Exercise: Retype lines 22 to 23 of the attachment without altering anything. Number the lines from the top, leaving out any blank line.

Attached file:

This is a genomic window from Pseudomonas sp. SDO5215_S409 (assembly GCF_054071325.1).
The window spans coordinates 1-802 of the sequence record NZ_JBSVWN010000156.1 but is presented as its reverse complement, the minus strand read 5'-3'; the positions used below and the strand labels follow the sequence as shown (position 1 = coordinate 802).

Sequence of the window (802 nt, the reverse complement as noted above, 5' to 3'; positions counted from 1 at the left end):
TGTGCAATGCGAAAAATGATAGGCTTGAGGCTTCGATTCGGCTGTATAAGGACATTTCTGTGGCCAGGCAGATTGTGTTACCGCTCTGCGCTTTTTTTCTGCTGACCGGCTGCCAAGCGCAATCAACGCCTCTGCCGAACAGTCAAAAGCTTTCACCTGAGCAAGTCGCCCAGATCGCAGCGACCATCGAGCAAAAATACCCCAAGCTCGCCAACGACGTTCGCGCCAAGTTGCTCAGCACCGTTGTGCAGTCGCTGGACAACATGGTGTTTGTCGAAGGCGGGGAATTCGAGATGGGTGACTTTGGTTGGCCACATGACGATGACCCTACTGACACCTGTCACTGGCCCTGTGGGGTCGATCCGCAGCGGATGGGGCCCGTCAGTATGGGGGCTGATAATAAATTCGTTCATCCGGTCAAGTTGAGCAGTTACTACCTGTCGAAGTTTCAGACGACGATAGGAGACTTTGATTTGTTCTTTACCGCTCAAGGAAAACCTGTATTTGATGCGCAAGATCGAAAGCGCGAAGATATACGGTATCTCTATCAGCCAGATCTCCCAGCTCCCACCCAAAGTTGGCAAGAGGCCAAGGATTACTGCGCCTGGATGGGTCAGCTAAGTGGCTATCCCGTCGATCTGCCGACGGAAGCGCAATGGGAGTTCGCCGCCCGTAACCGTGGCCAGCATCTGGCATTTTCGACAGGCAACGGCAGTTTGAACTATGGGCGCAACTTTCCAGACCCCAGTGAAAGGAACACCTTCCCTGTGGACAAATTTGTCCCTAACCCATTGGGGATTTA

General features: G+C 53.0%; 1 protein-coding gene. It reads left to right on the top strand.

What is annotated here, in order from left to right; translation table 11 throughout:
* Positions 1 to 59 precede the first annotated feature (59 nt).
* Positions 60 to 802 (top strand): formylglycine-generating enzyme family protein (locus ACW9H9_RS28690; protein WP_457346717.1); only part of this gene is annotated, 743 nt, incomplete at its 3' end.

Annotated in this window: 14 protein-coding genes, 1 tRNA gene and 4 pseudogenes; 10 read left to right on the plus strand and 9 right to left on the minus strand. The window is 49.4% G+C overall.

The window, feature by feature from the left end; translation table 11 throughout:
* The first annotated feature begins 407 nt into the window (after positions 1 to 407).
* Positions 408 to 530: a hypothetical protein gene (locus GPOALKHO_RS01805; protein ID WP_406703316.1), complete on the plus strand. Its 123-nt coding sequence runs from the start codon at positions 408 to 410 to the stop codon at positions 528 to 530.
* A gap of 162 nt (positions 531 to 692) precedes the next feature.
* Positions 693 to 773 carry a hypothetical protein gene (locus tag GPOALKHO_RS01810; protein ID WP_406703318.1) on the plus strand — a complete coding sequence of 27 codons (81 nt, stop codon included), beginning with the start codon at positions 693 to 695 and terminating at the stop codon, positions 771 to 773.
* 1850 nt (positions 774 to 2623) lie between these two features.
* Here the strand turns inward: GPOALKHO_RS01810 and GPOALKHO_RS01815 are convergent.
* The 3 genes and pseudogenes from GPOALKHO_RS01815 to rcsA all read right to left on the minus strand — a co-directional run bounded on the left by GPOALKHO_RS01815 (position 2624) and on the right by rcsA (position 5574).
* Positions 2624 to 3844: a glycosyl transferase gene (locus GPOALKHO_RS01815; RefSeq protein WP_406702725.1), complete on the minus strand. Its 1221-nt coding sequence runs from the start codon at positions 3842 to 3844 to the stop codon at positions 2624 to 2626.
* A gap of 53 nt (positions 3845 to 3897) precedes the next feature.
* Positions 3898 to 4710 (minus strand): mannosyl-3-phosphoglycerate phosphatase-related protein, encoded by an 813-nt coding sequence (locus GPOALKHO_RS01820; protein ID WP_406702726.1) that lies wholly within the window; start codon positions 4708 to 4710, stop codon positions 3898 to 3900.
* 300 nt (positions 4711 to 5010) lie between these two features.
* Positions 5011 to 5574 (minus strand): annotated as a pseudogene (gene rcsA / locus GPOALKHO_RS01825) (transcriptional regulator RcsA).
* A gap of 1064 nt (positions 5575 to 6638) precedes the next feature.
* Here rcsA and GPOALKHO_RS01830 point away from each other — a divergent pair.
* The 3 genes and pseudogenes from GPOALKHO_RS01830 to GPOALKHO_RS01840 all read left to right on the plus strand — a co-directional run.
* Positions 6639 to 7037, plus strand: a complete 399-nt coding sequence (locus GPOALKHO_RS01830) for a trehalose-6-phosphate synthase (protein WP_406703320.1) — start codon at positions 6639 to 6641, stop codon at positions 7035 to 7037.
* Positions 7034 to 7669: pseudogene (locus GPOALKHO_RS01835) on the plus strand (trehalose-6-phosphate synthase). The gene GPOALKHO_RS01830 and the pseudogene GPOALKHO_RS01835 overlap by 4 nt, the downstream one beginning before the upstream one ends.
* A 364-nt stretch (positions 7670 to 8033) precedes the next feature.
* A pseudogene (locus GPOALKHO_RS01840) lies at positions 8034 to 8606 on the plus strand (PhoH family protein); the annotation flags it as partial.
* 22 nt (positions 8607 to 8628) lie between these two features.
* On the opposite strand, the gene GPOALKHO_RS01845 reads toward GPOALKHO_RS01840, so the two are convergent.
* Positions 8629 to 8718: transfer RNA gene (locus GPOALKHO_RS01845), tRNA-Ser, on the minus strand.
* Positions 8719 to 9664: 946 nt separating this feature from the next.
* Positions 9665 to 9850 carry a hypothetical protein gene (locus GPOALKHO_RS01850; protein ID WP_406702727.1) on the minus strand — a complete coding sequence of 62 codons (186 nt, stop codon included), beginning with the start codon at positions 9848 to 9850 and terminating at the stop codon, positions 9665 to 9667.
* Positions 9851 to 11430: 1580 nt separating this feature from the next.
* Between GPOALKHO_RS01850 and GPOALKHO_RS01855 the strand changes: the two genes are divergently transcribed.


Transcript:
* Positions 5011 to 5574 (minus strand): annotated as a pseudogene (gene rcsA / locus GPOALKHO_RS01825) (transcriptional regulator RcsA).
* A gap of 1064 nt (positions 5575 to 6638) precedes the next feature.